In their September 2017 article, Why Competition in the Political Industry Fails in America, Gehl and Porter present a four-pillar approach to reforming the American political system. The first pillar: restructure the electoral process, including the establishment of non-partisan primaries among the first four and preferential voting. Gehl and Porter further call for restructuring the governance process to remove partisan control from House and Senate rules and processes. The third pillar is a series of detailed reforms aimed at the influence of money in politics, designed to “change the incentives of politicians to respond to voters, instead of to donors”. Finally, they call for a series of innovations to open up electoral competition without waiting for structural reforms. “The two main parties,” they write, “should always operate under the potential threat of competitors who better serve the public interest. ”

Last spring, the duo came to San Francisco for a presentation at the Commonwealth Club sponsored by the School of Management at the University of San Francisco. Explaining their strategy for reinvigorating democracy in the United States, “Gehl Porter’s Theory of Political Industry,” they talked about reforming a system that seems to be getting worse. “We can never forget,” Porter said, “that the political system we have today was designed by our own elected officials – the people we elected. This system has been corrupted over time, and most of us haven’t even noticed it. We have the power to reinvigorate our democracy, and we must. “

Talk to Poets and Quants This month, Porter, a Bishop William Lawrence University professor at Harvard Business School, said business schools and B schools can play a vital role in the coming political paradigm shift. It’s a message, he adds, that he shares with his MBA students.

“MBA students will be the business leaders of tomorrow,” says Porter, author of 19 books and more than 125 articles. “They are the ones who notice that the business confidence in America and our society’s support for business is eroding, and there is ample evidence of this.” Young business school students want companies to do more, and you’re probably familiar with this movement from pure maximizing shareholder value to having a more positive impact on society. More and more companies are adopting what is called a social purpose.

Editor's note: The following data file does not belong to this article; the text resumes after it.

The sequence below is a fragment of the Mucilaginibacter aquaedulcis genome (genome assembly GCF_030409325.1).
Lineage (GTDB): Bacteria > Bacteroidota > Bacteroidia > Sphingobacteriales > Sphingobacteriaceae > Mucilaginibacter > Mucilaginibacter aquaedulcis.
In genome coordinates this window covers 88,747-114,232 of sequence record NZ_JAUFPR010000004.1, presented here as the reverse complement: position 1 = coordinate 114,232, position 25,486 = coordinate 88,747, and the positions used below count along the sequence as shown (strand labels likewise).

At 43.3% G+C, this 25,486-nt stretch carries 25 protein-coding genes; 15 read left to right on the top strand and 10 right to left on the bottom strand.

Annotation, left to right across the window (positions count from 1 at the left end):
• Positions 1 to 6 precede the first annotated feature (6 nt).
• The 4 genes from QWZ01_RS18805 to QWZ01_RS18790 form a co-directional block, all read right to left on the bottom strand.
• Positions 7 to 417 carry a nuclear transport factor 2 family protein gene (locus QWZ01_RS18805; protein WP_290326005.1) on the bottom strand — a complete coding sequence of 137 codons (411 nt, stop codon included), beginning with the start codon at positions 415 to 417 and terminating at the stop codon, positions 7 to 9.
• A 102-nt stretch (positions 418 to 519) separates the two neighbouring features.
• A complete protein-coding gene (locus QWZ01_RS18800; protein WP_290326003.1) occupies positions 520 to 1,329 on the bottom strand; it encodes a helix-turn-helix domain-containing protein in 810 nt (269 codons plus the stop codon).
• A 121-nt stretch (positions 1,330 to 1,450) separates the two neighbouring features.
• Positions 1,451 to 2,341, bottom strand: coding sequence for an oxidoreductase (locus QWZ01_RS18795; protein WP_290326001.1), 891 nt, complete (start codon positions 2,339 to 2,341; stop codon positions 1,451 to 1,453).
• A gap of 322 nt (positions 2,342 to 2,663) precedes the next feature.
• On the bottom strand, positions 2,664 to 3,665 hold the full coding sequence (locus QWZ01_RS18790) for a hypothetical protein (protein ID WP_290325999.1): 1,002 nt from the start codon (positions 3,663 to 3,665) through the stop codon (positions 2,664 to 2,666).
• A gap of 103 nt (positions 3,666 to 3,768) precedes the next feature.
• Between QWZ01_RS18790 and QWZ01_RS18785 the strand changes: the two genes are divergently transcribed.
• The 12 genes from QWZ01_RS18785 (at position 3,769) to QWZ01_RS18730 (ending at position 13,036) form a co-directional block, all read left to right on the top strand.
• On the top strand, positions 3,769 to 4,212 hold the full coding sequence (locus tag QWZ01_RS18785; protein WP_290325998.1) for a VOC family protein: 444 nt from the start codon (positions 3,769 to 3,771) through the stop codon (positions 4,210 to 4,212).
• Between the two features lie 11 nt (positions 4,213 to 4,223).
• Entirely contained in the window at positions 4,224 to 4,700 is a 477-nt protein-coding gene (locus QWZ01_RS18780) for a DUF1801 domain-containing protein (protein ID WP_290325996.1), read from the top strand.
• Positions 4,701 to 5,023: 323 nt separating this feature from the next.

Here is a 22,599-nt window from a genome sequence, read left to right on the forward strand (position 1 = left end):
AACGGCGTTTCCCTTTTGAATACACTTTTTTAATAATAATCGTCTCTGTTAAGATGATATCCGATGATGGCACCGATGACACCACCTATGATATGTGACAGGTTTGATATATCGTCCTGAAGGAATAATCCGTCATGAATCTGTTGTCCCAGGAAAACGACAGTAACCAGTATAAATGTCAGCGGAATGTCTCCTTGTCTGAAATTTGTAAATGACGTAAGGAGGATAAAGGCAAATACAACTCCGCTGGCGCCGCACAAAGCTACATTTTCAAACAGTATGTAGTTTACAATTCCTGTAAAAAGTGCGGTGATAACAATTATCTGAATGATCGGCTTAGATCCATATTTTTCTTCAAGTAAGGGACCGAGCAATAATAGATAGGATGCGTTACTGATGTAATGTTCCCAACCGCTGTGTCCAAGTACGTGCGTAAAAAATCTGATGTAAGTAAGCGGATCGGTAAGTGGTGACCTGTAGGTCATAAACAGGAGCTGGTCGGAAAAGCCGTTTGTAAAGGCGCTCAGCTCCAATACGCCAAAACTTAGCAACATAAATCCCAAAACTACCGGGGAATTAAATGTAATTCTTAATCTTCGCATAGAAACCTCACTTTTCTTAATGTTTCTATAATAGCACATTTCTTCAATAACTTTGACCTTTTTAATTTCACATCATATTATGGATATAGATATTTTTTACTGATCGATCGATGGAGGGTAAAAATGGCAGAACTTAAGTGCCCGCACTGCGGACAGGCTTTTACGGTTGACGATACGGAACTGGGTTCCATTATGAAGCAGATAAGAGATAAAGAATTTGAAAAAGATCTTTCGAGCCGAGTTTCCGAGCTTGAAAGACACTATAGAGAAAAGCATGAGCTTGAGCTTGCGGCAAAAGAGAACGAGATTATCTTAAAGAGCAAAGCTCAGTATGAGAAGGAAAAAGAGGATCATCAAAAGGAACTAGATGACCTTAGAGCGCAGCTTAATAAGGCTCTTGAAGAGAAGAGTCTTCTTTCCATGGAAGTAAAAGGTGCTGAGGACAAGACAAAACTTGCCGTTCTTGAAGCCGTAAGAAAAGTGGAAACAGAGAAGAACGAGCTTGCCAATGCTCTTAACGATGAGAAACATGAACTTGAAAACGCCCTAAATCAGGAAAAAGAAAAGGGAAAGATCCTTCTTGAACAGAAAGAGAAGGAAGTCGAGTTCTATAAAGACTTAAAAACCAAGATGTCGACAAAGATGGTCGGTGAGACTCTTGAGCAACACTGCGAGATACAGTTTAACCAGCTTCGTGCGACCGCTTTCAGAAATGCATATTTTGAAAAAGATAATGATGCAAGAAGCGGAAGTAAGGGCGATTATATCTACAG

“When our business school students who want to be a part of this kind of future see this and hear this, then they look at what’s really going on and our government’s ability to function, I think they start to wonder. if businesses play a role they need to play.


Most Americans see Washington as broken and accept the stalemate that characterizes current politics as normal, Porter and Gehl say. Those who have not succumbed to helplessness often double their political party, certain that the other side is the problem. Others place their hopes in this mythical candidate for change who will finally fix things, whether through “hope and change” or by “emptying the swamp”.

But little change, because the system is designed to stop wholesale change. Did you know:

  • A clear sign of the high barrier to entry into American politics: No major new party has emerged since 1854, when the anti-slavery members of the Whig Party split up and formed the Republican Party. The Progressive Party (1912) and the Reform Party (1995) succeeded in electing only a few candidates and were dissolved within a decade.